• "CNN is sh-- but it's nowhere close to the outright bullsh-- and baseless propaganda Fox News spews."

"Old people learning to Google"

Image: Google Trends

CNN vs. Fox News search terms (200!-2018)

But what do the maps actually show? Created by SICResearch, they do show a huge evolution, but not of both cable news networks' audience size (i.e. Nielsen ratings). The dramatic shift is one in Google search trends. In other words, it shows how often people type in "CNN" or "Fox News" when surfing the web. And that does not necessarily reflect the relative popularity of both networks. As some commenters suggest:

  • "I can't remember the last time that I've searched for a news channel on Google. Is it really that difficult for people to type 'cnn.com'?"
  • "More than anything else, these maps show smart phone proliferation (among older people) more than anything else."
  • "This is a map of how old people and rural areas have learned to use Google in the last decade."
  • "This is basically a map of people who don't understand how the internet works, and it's no surprise that it leans conservative."

A visual image as strong as this map sequence looks designed to elicit a vehement response — and its lack of context offers viewers little new information to challenge their preconceptions. Like the news itself, cartography pretends to be objective, but always has an agenda of its own, even if just by the selection of its topics.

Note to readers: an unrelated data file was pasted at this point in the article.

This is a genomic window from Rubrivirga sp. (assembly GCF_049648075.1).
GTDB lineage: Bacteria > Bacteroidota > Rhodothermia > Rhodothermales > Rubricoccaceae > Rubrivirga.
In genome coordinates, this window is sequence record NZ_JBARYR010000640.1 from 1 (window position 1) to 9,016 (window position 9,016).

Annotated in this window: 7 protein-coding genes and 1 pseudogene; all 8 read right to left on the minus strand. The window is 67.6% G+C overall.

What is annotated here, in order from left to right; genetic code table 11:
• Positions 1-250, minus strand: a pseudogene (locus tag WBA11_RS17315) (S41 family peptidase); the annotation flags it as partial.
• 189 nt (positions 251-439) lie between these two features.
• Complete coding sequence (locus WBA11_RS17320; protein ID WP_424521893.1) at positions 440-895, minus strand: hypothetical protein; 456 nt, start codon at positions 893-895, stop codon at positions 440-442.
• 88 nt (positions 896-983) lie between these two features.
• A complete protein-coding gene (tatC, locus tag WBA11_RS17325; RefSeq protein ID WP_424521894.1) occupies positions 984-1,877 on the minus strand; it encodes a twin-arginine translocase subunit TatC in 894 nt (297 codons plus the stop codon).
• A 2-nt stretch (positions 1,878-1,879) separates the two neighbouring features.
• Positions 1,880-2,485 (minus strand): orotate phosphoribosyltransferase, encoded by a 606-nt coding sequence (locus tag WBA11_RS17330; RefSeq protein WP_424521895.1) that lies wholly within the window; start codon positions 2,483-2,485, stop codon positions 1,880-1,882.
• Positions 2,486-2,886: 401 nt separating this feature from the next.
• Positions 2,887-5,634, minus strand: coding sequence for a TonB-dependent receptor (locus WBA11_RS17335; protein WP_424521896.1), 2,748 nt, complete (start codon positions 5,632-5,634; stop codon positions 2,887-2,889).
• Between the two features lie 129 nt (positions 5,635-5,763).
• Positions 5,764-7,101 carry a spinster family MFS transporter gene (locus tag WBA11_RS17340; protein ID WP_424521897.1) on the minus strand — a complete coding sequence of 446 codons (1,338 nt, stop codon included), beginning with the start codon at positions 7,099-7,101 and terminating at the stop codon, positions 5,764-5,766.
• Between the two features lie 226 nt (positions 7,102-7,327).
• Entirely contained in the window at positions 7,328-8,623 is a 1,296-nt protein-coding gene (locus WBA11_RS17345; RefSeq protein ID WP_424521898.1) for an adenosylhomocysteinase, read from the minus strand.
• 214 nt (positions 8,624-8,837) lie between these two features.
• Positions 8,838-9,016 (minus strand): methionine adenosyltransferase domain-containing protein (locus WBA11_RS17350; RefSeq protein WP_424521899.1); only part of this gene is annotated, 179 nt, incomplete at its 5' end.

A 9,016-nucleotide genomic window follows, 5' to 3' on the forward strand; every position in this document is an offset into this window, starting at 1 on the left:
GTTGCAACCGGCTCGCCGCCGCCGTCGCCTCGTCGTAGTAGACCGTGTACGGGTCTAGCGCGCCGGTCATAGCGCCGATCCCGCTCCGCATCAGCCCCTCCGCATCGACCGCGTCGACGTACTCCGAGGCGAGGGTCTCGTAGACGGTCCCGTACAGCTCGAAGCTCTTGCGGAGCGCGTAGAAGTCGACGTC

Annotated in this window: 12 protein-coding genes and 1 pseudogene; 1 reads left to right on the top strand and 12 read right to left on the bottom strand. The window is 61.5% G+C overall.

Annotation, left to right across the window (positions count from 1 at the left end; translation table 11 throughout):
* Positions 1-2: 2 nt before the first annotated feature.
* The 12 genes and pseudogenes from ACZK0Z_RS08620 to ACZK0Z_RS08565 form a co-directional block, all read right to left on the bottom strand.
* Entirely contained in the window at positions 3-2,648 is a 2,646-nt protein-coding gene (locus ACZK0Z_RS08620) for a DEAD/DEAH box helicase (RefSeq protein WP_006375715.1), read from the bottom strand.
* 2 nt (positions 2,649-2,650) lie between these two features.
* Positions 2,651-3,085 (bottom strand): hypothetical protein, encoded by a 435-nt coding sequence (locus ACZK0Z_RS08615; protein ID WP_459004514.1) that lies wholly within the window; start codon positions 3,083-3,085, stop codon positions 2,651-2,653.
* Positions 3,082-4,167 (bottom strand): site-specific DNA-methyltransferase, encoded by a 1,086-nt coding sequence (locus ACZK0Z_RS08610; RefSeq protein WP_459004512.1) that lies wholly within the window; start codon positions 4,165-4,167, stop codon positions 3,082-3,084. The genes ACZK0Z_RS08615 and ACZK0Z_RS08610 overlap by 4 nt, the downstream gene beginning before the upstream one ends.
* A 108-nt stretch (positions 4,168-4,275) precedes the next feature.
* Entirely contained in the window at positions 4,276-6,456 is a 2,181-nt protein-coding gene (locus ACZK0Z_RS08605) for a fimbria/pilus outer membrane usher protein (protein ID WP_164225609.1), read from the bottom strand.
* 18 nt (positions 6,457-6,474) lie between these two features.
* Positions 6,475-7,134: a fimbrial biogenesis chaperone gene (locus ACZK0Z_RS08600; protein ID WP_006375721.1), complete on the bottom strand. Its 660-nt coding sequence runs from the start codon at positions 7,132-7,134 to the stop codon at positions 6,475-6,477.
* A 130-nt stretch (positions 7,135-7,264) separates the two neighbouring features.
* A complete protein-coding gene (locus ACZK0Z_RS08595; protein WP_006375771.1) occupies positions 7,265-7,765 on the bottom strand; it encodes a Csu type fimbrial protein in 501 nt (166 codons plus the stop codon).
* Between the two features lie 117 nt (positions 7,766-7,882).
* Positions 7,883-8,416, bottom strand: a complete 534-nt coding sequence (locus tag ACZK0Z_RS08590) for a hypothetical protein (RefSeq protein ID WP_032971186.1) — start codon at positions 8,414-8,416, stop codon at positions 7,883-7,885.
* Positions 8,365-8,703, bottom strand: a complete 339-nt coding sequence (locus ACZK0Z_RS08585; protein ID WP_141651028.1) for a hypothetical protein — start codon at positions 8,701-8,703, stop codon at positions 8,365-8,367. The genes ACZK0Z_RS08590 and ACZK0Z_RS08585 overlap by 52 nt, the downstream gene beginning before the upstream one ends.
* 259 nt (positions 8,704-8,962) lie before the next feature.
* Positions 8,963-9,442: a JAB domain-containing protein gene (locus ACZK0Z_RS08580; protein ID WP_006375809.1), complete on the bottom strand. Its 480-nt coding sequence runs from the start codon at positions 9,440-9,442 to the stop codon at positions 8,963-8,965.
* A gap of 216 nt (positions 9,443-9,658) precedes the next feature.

The trick is not to despair of maps (or news) but to get a good sense of the parameters that are in play. And, as is often the case (with both maps and news), what's left out is at least as significant as what's actually shown.

One important point: while Fox News is the sole major purveyor of news and opinion with a conservative/right-wing slant, CNN has more competition in the center/left part of the spectrum, notably from MSNBC.

Another: the average age of cable news viewers — whether they watch CNN or Fox News — is in the mid-60s. As a result of a shift in generational habits, TV viewing is down across the board. Younger people are more comfortable with a "cafeteria" approach to their news menu, selecting alternative and online sources for their information.

It should also be noted, however, that Fox News, according to Harvard's Nieman Lab, dominates Facebook when it comes to engagement among news outlets.

CNN, Fox and MSNBC

Image: Google Trends

CNN vs. Fox (without the 'News'; may include searches for actual foxes). See MSNBC (in yellow) for comparison

For the record, here are the Nielsen ratings for average daily viewer total for the three main cable news networks, for 2018 (compared to 2017):

  • Fox News: 1,425,000 (-5%)
  • MSNBC: 994,000 (+12%)
  • CNN: 706,000 (-9%)

And according to this recent overview, the top 50 of the most popular websites in the U.S. includes cnn.com in 28th place, and foxnews.com in... 27th place.

The top 5, in descending order, consists of google.com, youtube.com, facebook.com, amazon.com and yahoo.com — the latter being the highest-placed website in the News and Media category.